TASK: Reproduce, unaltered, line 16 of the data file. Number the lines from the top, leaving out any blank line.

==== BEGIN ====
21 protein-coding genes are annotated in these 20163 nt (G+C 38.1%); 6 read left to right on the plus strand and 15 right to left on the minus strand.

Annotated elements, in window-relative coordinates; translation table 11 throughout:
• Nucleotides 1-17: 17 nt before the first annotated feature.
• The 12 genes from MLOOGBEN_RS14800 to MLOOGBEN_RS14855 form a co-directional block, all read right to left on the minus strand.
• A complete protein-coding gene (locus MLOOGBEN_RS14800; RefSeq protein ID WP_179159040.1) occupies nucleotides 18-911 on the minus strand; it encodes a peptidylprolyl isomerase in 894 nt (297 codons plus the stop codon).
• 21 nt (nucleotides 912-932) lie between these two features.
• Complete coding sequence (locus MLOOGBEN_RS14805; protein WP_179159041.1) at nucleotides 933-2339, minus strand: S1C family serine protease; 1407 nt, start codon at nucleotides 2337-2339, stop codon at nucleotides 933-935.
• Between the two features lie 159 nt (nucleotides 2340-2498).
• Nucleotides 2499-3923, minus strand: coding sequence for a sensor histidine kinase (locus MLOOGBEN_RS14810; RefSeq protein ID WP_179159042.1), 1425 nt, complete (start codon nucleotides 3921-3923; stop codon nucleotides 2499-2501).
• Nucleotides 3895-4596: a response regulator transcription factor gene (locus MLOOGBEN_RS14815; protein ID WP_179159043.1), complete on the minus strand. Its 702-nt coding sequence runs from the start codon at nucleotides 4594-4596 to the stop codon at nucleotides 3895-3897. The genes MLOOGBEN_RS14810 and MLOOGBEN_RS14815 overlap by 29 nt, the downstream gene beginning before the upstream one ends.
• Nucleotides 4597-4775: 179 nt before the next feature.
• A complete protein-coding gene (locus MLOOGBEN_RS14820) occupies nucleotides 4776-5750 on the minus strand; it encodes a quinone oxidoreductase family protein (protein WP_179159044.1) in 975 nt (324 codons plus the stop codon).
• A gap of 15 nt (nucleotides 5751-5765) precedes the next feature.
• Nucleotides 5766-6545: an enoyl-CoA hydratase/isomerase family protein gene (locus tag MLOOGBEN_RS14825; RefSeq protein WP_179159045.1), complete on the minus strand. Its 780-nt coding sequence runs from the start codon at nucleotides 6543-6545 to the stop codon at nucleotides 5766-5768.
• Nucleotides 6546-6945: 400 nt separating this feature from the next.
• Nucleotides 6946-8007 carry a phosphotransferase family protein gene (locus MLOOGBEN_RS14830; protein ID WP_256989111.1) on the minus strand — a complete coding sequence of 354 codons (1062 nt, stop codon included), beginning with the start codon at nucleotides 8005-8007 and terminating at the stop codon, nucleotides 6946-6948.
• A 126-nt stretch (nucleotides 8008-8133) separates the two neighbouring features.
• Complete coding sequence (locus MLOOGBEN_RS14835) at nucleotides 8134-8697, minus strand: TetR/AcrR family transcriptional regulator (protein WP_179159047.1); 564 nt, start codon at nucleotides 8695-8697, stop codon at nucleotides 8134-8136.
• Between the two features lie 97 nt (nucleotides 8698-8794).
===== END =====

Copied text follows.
• Nucleotides 6946-8007 carry a phosphotransferase family protein gene (locus MLOOGBEN_RS14830; protein ID WP_256989111.1) on the minus strand — a complete coding sequence of 354 codons (1062 nt, stop codon included), beginning with the start codon at nucleotides 8005-8007 and terminating at the stop codon, nucleotides 6946-6948.